If you are a big fan of TV police dramas, you no doubt are familiar with the terminology “Miranda rights”. You might have first heard Sergeant Joe Friday from the old “Dragnet” series mirandize a perpetrator, or, more recently you watched any of the detectives in the many “Law and Order” shows give the Miranda warning to the bad guy by uttering the following words:
“You have the right to remain silent. Anything you say can and will be used against you in a court of law. You have the right to an attorney. If you cannot afford an attorney, one will be provided for you. Do you understand the rights I have just read to you? With these rights in mind, do you wish to speak to me?”
These days the newspapers and social media are chock-full of stories about police incidents – there are often issues of brutality, whether real or imagined. But, do consider the plight of the poor police officer who takes his life in his hands every day when he climbs into his patrol car, walks his regular beat, or, sometimes just by wearing the uniform and badge and sitting at the front desk at the wrong time.
Because of the recent matters that made the headlines for many months, police officers are starting to use cameras on their person or on their police vehicles to record incidents throughout their shift, should the event turn ugly and be needed for evidence down the road.
Thus, the world of the police officer is indeed changing, but one item in their routine that has remained static, is when perpetrators are cornered, caught and cuffed, police personnel will mirandize them, also known as issuing them a Miranda warning. This is very important because if the prisoner decides to “tell all” and “spills his guts”, and no warning has been given, or the opportunity to obtain counsel granted or waived, the confession will not hold up in court. The further dire consequences if a suspect does not receive a Miranda warning is that certain evidence also is inadmissible in court. Thus, through the years, there have been slip-ups wherein a detainee has not been properly mirandized and is essentially issued a “get out of jail free” card, and, while it is fodder for great novels and stimulating movies, unfortunately the perp walks based on a technicality.
The Miranda doctrine, often simply referred to as “Miranda rights,” is a set of rights that are applicable to police detainees under the Fifth Amendment to the United States Constitution, according to the Federal Bureau of Investigation. Miranda rights were first established in the Supreme Court case of Miranda v. Arizona. Miranda rights are basic police procedure for prisoner detention.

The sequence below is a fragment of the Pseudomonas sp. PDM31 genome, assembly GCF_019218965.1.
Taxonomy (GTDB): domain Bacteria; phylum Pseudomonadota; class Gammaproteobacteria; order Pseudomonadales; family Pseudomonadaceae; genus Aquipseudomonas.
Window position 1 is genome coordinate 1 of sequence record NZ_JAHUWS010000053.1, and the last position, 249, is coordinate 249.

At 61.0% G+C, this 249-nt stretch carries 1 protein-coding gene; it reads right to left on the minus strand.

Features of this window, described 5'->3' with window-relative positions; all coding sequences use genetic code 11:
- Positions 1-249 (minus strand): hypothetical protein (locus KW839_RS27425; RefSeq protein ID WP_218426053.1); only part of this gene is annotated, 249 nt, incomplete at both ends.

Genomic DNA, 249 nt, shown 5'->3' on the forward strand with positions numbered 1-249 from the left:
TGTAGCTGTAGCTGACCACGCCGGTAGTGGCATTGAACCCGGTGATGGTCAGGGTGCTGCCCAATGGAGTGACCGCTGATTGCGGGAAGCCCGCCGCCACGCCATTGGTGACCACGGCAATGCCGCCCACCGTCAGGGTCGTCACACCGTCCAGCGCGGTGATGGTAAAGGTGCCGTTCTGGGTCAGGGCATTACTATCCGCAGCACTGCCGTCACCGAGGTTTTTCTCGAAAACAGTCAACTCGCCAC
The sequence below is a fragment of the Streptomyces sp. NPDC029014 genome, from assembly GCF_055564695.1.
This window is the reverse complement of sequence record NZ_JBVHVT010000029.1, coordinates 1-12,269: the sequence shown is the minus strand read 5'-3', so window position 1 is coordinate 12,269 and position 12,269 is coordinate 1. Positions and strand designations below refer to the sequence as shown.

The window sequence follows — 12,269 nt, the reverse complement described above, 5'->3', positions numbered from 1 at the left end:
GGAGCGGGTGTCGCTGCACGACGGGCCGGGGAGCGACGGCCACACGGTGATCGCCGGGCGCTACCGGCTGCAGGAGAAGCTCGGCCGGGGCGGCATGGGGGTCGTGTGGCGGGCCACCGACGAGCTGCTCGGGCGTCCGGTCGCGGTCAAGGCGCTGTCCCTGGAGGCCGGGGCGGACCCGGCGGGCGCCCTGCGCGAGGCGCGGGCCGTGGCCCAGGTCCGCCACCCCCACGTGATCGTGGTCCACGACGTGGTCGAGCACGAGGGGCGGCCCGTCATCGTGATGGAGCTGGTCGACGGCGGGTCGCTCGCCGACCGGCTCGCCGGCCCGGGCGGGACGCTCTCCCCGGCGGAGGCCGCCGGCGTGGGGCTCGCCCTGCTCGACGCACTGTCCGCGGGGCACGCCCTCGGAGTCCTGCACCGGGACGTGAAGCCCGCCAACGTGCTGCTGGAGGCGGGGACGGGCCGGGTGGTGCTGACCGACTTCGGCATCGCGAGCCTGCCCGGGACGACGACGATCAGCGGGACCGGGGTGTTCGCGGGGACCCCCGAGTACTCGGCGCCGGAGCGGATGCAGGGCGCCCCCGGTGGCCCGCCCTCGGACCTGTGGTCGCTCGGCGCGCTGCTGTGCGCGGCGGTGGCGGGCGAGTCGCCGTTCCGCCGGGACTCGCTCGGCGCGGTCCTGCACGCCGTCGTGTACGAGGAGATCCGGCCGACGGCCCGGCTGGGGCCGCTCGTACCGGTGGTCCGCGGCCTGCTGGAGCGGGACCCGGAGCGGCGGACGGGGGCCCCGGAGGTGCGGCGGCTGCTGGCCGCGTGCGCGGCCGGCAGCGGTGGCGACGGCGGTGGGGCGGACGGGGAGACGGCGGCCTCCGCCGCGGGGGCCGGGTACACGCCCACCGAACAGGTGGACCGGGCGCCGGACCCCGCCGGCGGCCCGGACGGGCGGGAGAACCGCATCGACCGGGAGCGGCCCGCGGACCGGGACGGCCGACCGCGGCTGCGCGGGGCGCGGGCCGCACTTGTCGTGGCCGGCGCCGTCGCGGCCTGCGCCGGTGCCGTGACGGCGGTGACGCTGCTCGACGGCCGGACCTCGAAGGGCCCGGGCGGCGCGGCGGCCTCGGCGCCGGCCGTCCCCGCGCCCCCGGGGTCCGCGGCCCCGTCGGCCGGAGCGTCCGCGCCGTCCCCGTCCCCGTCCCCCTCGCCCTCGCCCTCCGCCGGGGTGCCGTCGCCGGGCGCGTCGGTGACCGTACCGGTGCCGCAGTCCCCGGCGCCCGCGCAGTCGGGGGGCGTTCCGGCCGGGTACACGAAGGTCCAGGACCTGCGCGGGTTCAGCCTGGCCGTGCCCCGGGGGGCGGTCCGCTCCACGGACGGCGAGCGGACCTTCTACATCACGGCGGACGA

When a citizen is in custody, police must grant a citizen his Miranda rights, i.e. the right to remain silent and to have access to an attorney, court-appointed if need be. The Supreme Court has issued revisions on the Miranda doctrine to qualify instances under which the reading or waiver of rights is not necessary, according to the Federal Bureau of Investigation. If you wish to learn more about the Miranda Warning or if you feel that your Miranda Rights were violated you should contact a top criminal defense attorney in NJ; New Jersey criminal defense lawyers are experts in the law and can discuss your rights with you as well as defend you in court if the need arises.
The 1966 Supreme Court case Miranda v. Arizona established the term Miranda rights under the “right against self-incrimination,” and was so named after a case wherein Mr. Ernesto Miranda was one of four appellants, in unrelated cases, who received a conviction because they had given statements informally while in police custody. All four appellants did not have knowledge of their legal right to remain silent and avoid self-incrimination, and, of the four separate cases involving the same Fifth Amendment question, it was the Miranda case that became the defining case because Mr. Miranda gave a signed confession without the benefit of a waiver or knowledge of his Fifth Amendment rights, thus the confession was considered inadmissible in court.
According to the Administrative Office of the U.S. Courts, Miranda v. Arizona, the defining case for four separate cases that all involved the same Fifth Amendment question, was instrumental in creating the Miranda doctrine after the U.S. Supreme Court decided in favor of Miranda when it determined that the investigating officers violated his Fifth Amendment rights during an interrogation in which the officers used misleading and inaccurate statements to elicit a confession. Though eventually, authorities accused and convicted Ernesto Miranda of sexual assault, the defendant did not definitively claim that Miranda was her attacker. To elicit a confession by Miranda, however, during a closed interrogation, the investigating officers falsely told Miranda that the defendant did identify him. Miranda broke down and signed a confession.
The Miranda ruling led to a series of pronouncements and procedures for police personnel including the inadmissibility at trial of statements taken in violation of the Fifth Amendment, whereby, a “privilege against self-incrimination” existed through the establishment of a right to remain silent, the right to an attorney for criminal matters and the right for the indigent to have an attorney appointed. If police personnel issued the Miranda rights correctly, the accused was similarly entitled to the right to answer some questions without waiving all Fifth Amendment rights. Thus, it was decided that those in custody also needed to be made aware of these rights.
Today, police immediately issue the Miranda rights to every detainee so there are no slip-ups and every wrongdoer still has his day in court, but sans any technicalities.